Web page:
• Unfortunately, that pointer is contextual – it depends on the file in which you are, etc.
    • Bruce really wants better error messages to bring more people to Clojure – that’s the reason why he is writing rebel-readline.
  • Devcards
    • All Bruce’s projects are focused on bringing Clojure interactivity to people.
    • When writing browser applications you always run in a broader context of the browser.
    • Devcards’ idea is that it should be easy to create independent pieces of an application and have them together.
  • Future (ideas about Fighweel and more)
    • Spec errors descriptions
    • Keeping statistics and visual history of errors and messages.
  • rebel-readline
    • Story
      • He does Advent of Code every year.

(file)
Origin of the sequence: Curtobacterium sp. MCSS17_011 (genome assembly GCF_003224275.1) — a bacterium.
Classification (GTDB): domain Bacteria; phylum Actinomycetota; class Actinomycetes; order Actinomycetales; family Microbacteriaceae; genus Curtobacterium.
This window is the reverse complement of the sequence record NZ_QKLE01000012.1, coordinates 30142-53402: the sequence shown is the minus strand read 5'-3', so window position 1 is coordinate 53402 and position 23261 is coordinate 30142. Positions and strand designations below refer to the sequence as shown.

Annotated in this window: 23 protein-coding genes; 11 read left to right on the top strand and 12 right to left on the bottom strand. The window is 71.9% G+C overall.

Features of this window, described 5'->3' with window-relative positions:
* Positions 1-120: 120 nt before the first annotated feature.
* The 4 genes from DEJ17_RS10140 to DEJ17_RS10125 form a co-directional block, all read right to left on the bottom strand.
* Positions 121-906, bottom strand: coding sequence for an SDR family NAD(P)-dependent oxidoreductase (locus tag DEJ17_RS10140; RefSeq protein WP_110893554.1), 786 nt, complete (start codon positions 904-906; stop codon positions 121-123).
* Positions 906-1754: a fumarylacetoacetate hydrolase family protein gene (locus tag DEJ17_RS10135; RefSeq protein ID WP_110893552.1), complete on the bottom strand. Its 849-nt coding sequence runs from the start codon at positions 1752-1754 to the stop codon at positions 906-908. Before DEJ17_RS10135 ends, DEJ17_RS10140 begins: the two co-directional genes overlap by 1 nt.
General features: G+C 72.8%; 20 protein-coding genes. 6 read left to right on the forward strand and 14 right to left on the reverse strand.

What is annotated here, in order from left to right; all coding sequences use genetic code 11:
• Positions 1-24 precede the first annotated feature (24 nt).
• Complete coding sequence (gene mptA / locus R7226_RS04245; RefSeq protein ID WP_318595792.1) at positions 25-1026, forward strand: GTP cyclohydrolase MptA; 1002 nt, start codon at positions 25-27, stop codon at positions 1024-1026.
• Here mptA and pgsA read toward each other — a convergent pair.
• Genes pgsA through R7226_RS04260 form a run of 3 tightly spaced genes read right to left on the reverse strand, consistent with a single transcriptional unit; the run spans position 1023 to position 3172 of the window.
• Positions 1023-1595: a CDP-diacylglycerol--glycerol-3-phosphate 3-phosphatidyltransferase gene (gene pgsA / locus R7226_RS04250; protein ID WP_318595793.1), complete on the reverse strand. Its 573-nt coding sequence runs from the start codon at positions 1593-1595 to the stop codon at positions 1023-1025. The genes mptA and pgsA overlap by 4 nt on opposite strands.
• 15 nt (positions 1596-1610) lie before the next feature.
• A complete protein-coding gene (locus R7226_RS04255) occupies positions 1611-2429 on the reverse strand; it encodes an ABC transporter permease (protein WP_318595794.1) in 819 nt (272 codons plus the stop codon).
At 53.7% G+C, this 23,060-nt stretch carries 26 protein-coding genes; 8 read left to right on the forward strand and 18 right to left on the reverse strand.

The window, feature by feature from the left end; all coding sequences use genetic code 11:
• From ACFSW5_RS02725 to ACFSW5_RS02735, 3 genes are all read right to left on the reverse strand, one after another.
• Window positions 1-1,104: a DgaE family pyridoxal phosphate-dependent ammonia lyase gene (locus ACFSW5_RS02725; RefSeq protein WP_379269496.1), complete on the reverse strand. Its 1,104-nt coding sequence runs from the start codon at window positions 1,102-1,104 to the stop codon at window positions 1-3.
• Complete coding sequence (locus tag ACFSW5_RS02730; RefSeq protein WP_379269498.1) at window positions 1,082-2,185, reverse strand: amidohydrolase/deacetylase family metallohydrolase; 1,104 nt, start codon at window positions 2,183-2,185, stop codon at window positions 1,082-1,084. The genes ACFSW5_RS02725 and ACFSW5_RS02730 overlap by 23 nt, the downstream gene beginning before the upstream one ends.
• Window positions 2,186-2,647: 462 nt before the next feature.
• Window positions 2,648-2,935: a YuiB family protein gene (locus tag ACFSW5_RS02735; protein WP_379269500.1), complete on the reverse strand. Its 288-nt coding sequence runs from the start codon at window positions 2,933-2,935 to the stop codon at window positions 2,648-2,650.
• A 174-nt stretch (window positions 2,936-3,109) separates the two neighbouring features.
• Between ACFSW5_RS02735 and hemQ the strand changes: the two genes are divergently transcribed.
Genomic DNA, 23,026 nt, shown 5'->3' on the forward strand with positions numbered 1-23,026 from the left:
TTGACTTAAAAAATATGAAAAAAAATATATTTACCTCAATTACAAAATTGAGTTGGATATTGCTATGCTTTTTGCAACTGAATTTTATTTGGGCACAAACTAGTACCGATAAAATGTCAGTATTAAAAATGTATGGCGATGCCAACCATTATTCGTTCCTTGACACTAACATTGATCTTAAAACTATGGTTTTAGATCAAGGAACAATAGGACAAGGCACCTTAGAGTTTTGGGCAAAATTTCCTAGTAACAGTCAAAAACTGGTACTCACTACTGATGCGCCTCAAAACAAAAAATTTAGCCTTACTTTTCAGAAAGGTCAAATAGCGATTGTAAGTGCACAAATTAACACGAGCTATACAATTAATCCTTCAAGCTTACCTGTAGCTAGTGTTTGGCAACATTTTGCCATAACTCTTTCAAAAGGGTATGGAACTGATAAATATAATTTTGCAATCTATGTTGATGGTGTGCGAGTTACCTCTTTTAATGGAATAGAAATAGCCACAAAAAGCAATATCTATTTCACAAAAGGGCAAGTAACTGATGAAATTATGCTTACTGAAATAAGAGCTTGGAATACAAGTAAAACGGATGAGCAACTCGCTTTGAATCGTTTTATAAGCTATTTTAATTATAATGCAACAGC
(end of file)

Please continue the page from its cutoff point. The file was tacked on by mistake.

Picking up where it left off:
• Working on programming projects let you reflect on our programming experience.
      • TIS 100 – assembly language programming  game – the easiest way to learn assembly programming again.
      • REPL is kind of a game – idea of building challenges in REPL; he never got too far with this.
    • Experienced Clojure programmers don’t need a great REPL experience, but beginners need it.
      • When you’re new to Clojure it’s impossible to choose an editor – everybody says: “Cursive, Emacs, Atom, …”
      • Ray: he struggled for one year or so to grasp the REPL – it’s really a superpower of Clojure and now he uses it all the time.